The Zongo 2 hydroelectric power plant, with an installed capacity of 150 MW, has just been inaugurated by President Joseph Kabila. The work was carried out by the Chinese company Shinohydro. Announced for 3 years, the project lasted six years.
The President of the Democratic Republic of Congo (DRC), Joseph Kabilla, personally inaugurated the new Zongo 2 hydroelectric plant. Located 130 km from Kinshasa the capital, this dam was built on the Insiki River, which flows 4 km further into the Congo River, in the heart of the Central Kongo Province (formerly Bas-Congo). With an installed generation capacity of 150 MW (an annual output of 850 GWh), the dam will operate with three turbines of equal power. The energy produced will eventually be destined for the city of Kinshasa and the Central Kongo-Province, where populations and businesses are suffering from load shedding problems.
The dam was fully financed by Exim Bank of China (China’s state-owned foreign trade bank, editor’s note) for a total of $360 million. It is a loan with an interest rate of 2% granted by the Congolese DR government whose repayment will be made over a period of 20 years. The dam itself is expected to generate $47 million annually.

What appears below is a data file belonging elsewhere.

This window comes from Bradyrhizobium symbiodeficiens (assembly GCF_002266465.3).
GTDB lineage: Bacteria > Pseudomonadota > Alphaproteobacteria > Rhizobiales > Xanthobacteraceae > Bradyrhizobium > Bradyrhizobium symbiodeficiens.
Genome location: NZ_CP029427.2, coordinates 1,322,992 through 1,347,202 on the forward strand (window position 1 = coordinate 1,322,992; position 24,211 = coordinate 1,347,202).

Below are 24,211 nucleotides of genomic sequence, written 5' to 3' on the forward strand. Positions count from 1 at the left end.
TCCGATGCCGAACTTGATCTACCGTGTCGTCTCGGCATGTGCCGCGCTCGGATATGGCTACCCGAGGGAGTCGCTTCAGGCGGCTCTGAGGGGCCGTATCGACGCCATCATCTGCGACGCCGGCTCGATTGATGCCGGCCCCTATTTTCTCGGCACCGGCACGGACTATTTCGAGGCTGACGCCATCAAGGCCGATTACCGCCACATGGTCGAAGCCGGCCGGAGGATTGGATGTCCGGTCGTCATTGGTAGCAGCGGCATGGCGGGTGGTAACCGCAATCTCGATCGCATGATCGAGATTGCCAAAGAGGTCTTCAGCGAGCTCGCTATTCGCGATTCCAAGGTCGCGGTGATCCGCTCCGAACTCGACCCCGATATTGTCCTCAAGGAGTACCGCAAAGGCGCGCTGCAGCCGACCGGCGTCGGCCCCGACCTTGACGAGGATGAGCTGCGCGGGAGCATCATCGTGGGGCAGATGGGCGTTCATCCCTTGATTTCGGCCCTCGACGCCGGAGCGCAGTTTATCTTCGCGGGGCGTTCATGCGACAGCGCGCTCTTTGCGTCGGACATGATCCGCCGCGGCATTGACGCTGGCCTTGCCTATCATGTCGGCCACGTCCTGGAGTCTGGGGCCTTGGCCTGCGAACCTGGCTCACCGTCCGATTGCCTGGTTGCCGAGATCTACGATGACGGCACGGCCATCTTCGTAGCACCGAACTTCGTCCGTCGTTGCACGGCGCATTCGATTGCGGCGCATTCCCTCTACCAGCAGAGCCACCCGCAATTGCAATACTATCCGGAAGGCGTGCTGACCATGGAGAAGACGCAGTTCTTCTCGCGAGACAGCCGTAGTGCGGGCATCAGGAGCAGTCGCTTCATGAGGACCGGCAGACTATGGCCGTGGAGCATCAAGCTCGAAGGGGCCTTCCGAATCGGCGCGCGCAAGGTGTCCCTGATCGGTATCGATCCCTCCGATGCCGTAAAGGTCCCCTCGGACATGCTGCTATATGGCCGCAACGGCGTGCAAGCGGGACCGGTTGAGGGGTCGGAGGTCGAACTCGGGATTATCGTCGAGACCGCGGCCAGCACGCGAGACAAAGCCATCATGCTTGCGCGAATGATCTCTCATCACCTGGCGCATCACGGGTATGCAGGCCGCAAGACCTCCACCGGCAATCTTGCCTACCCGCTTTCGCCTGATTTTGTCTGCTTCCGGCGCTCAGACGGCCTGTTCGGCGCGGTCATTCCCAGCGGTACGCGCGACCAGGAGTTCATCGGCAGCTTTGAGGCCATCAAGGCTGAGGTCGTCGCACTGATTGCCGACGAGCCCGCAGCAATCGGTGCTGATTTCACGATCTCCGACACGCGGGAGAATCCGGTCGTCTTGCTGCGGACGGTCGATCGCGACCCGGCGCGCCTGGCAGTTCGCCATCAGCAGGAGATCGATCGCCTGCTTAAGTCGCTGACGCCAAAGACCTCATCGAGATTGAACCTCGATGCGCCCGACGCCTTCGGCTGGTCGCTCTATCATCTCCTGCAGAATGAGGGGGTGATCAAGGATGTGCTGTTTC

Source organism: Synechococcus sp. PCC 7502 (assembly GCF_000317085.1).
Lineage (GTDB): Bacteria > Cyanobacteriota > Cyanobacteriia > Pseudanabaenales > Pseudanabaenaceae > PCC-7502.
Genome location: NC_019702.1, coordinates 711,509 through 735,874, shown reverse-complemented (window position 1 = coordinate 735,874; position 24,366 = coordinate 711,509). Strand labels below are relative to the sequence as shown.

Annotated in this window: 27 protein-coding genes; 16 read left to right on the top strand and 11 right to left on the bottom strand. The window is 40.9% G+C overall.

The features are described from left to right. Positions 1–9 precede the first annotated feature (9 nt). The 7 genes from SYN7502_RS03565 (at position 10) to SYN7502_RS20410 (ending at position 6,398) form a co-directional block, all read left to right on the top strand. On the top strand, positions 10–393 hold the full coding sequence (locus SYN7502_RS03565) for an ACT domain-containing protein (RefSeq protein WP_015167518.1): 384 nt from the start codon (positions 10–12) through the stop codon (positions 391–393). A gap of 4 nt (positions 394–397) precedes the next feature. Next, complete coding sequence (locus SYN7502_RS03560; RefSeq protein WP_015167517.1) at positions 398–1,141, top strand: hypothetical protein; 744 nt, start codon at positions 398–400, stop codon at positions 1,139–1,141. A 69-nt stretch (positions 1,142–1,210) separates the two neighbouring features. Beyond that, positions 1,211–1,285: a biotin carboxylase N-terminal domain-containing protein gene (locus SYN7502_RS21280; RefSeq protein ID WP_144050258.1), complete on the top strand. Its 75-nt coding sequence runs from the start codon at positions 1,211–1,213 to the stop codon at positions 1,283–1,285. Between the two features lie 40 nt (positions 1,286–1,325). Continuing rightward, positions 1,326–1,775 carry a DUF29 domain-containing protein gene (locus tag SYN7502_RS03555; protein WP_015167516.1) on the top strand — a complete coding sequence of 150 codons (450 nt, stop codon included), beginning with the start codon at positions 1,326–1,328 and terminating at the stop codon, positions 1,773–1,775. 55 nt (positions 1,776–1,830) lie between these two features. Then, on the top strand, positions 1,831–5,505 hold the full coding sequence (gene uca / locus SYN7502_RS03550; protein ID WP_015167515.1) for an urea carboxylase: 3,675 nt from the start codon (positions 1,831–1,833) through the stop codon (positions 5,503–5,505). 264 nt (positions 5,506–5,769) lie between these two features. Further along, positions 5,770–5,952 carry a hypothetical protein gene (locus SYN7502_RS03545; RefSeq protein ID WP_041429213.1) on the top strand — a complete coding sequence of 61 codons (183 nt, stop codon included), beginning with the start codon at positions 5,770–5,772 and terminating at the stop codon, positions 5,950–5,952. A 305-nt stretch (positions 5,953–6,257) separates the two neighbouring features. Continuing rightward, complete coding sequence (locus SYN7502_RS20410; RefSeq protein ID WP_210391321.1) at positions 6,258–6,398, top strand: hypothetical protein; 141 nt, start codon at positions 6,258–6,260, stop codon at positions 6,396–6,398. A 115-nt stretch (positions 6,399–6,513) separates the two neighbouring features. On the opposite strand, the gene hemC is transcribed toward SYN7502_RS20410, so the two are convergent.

A project carried out by Sinohydro
The construction of the dam was entrusted by Sinohydro. This is customary, as almost all the hydroelectric projects financed by the Exim Bank of China in Africa are entrusted to the Chinese company Sinohydro. It has extensive experience on the African continent, with work in progress in Zimbabwe, Cameroon and Ivory Coast. The company employs more than 130,000 people worldwide. It took six years to build the Zongo 2 dam, which was originally planned to last three years.
In order to supply the city of Kinshasa with the energy produced locally, the National Electricity Company (SNEL) will need high-voltage lines. DRC Energy Minister Ingele Ifoto has confirmed that the construction of a high-voltage line is currently underway in Kinshasa-Kinsuka. This other project is also financed by Exim Bank of China (the amount has not been specified).
The Zongo 2 dam replaces Zongo 1 built 60 years ago and whose activity is reduced to 6% because of its obsolescence. Experts attribute this state of affairs to the lack of maintenance of this colonial installation. Poor maintenance of dams in DR Congo and low investment explain the country’s very low electrification rate, which is around 10% of the population.
But the new dam should make it possible to raise a little the installed capacity of the DRC which is of 3 000 MW (according to the official figures) a figure, however, largely lower than the energy needs of the country estimated at 100 000 MW.
Jean Marie Takouleu